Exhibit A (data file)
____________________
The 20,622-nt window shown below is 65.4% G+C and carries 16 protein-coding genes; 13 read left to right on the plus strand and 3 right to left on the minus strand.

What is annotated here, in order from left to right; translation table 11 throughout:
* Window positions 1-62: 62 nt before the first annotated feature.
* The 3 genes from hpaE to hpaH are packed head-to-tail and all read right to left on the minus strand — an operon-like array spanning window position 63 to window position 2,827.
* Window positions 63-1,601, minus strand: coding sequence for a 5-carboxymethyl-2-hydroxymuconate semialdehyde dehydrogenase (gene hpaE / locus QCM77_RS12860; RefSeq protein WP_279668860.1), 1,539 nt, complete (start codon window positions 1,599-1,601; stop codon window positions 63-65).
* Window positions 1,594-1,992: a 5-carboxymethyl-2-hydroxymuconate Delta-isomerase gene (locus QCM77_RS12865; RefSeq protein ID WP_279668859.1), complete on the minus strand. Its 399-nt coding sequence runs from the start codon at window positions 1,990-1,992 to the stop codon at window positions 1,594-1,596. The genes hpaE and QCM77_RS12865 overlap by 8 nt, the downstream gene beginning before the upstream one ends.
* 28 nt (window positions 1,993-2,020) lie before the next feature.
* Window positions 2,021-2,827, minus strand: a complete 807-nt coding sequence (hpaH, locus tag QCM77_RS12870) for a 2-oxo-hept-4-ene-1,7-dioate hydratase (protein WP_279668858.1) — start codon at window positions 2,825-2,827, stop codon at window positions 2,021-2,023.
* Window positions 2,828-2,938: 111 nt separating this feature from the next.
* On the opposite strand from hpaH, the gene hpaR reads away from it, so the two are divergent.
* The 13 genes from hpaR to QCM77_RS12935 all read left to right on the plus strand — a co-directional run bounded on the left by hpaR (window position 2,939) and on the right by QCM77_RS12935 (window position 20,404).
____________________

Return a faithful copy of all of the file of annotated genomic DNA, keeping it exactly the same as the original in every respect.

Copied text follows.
The 20,622-nt window shown below is 65.4% G+C and carries 16 protein-coding genes; 13 read left to right on the plus strand and 3 right to left on the minus strand.

What is annotated here, in order from left to right; translation table 11 throughout:
* Window positions 1-62: 62 nt before the first annotated feature.
* The 3 genes from hpaE to hpaH are packed head-to-tail and all read right to left on the minus strand — an operon-like array spanning window position 63 to window position 2,827.
* Window positions 63-1,601, minus strand: coding sequence for a 5-carboxymethyl-2-hydroxymuconate semialdehyde dehydrogenase (gene hpaE / locus QCM77_RS12860; RefSeq protein WP_279668860.1), 1,539 nt, complete (start codon window positions 1,599-1,601; stop codon window positions 63-65).
* Window positions 1,594-1,992: a 5-carboxymethyl-2-hydroxymuconate Delta-isomerase gene (locus QCM77_RS12865; RefSeq protein ID WP_279668859.1), complete on the minus strand. Its 399-nt coding sequence runs from the start codon at window positions 1,990-1,992 to the stop codon at window positions 1,594-1,596. The genes hpaE and QCM77_RS12865 overlap by 8 nt, the downstream gene beginning before the upstream one ends.
* 28 nt (window positions 1,993-2,020) lie before the next feature.
* Window positions 2,021-2,827, minus strand: a complete 807-nt coding sequence (hpaH, locus tag QCM77_RS12870) for a 2-oxo-hept-4-ene-1,7-dioate hydratase (protein WP_279668858.1) — start codon at window positions 2,825-2,827, stop codon at window positions 2,021-2,023.
* Window positions 2,828-2,938: 111 nt separating this feature from the next.
* On the opposite strand from hpaH, the gene hpaR reads away from it, so the two are divergent.
* The 13 genes from hpaR to QCM77_RS12935 all read left to right on the plus strand — a co-directional run bounded on the left by hpaR (window position 2,939) and on the right by QCM77_RS12935 (window position 20,404).